Shea Rush began taking orders about a month ago, asking his North Carolina teammates and coaches what color they preferred, and what style, and how wide they wanted their brim to be. All the normal questions one asks before making hats by hand.
Rush is a freshman forward who has played in 18 games, for a total of 28 minutes, for the Tar Heels. In his spare time he makes hats, shaping beaver fur into fedoras, mainly, but also into cowboy hats – like the one he made for one of his teammates, Kanler Coker.
Coker, a senior guard who, like Rush, doesn't play much, wore his cowboy hat when the Tar Heels arrived in Greenville, S.C., on Wednesday night. The entire team was wearing hats, in fact, and Rush made all of them, designing them and customizing them based on his teammates' desires.
It was something of a strange sight, indeed: members of the UNC basketball team all adorned in classic men's headwear. They looked like characters from early episodes of Mad Men, perhaps. Or like grizzled 1930s private eyes. Or maybe like pioneers in the wild west.
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They could pass for modern-day pro athletes during a press conference, too. That's where Rush's fascination with hats began, after all.
“In high school I saw guys in the NBA and the NFL wearing hats at press conferences,” he said on Thursday, inside the UNC locker room, “and those hats are pretty expensive. So I figured, why not make my own? And so I just started making them.
“I ordered the materials and kind of saw a couple of ways how to do it online, and went for it.”
And so this was Rush's masterpiece, for now: all of his teammates wearing his hats, in the days leading into the NCAA tournament. The Tar Heels wore Rush's hats – “Hats by Shea,” is the name of his budding hat enterprise, and his website – when they arrived in town on Wednesday.
They wore them again on Thursday, when they gathered to go out to dinner. Sets of photographs emerged online with the team in its hats – two pictures in which the Tar Heels alternated tough-guy looks with smiles. UNC coach Roy Williams sat toward the back in a stylish little tan number.
Rush put special care into that one, the hat he made for Williams. It included a black bow, and what Rush described as “a little Tar Heel leather strip.”
“And then I put a Tar Heel golf tee in the bow, as a nice little touch because he loves golf,” Rush said.
Rush made 24 hats in all – one for himself, 14 for his teammates and the other nine for the coaching and support staff. It takes about a week to finish a hat. It has to be cured, after it's steamed and pressed into its shape, but Rush has it down: He can handle about seven hats at a time.
He's been at this now for about a year and a half. When he first began to make hats, Rush said he consulted the internet. He found a forum for “hat connoisseurs,” he said, and the conversation there provided him with the instruction he needed.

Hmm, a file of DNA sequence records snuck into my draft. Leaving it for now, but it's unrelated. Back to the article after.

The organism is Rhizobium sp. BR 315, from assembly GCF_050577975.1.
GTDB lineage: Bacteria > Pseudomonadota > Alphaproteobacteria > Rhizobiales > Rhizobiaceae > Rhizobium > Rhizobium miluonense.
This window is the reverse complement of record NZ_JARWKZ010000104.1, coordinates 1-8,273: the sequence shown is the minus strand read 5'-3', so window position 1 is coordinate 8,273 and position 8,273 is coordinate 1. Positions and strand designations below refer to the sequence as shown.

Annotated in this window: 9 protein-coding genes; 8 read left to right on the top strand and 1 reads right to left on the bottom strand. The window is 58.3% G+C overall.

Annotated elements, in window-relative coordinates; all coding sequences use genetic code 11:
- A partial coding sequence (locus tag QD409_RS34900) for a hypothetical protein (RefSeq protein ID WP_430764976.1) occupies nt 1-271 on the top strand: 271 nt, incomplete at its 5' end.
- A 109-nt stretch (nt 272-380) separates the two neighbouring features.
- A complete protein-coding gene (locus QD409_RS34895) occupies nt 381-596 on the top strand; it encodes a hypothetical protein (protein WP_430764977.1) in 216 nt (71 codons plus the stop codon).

Making hats isn't too hard, Rush said. All you need is steam, an iron and “a hat block,” which gives hats their shape. And, oh yes – the material from which the hat is made. Rush uses beaver fur, and thus has a beaver fur supplier, of sorts.
“I order from a group in Michigan,” he said. “And there's discounts when you order in dozens and stuff, so that kind of helped out. It was my gift to these guys. I did it all on my own.”
Rush's hats were a hit here on Thursday. Everyone wanted to know the story behind them.
His teammates answered question after question about “Hats by Shea.” Williams faced a couple of questions in his press conference about the hats. Someone described them to Williams as cowboy hats.
“I didn't necessarily think they were cowboy hats,” he said. “Is that what you think they are?”
The exchange continued. Williams said they could be “mafia hats.”
“Who knows? I like 'em.” Williams said. “I've got one. … I don't look good in a hat at all, may not look good, anyway, but I know I don't look good in a hat. But I'm going to try to put mine on.”
Williams said it was a “pretty neat deal,” Hats by Shea. Rush's teammates seemed on board, too.
Just about everyone wanted a hat, Rush said, or at least welcomed the idea of having a hat, with the exception of freshman guard Seventh Woods and senior forward Isaiah Hicks. They showed the most initial hesitation but even they relented, eventually.
And so here the Tar Heels were on Thursday night, about to grace the streets of Greenville in their new hats. According to the pictures, at least, the hats fit. They looked as much a part of the players' wardrobe as the suits they were wearing.
Williams wore his. He looked sort of like a detective. Or maybe a Prohibition-era gangster. He looked like he believed he should be wearing the hat he was wearing, and perhaps that was the most important thing of all.
“Confidence is the biggest part when it comes to a hat,” Rush said. “If you feel that you look good, then you're going to rock the hat. You're going to look great. But people can tell if you're nervous in a hat. That definitely shows.”
A day before the start of the NCAA tournament, nobody looked too nervous in their hats.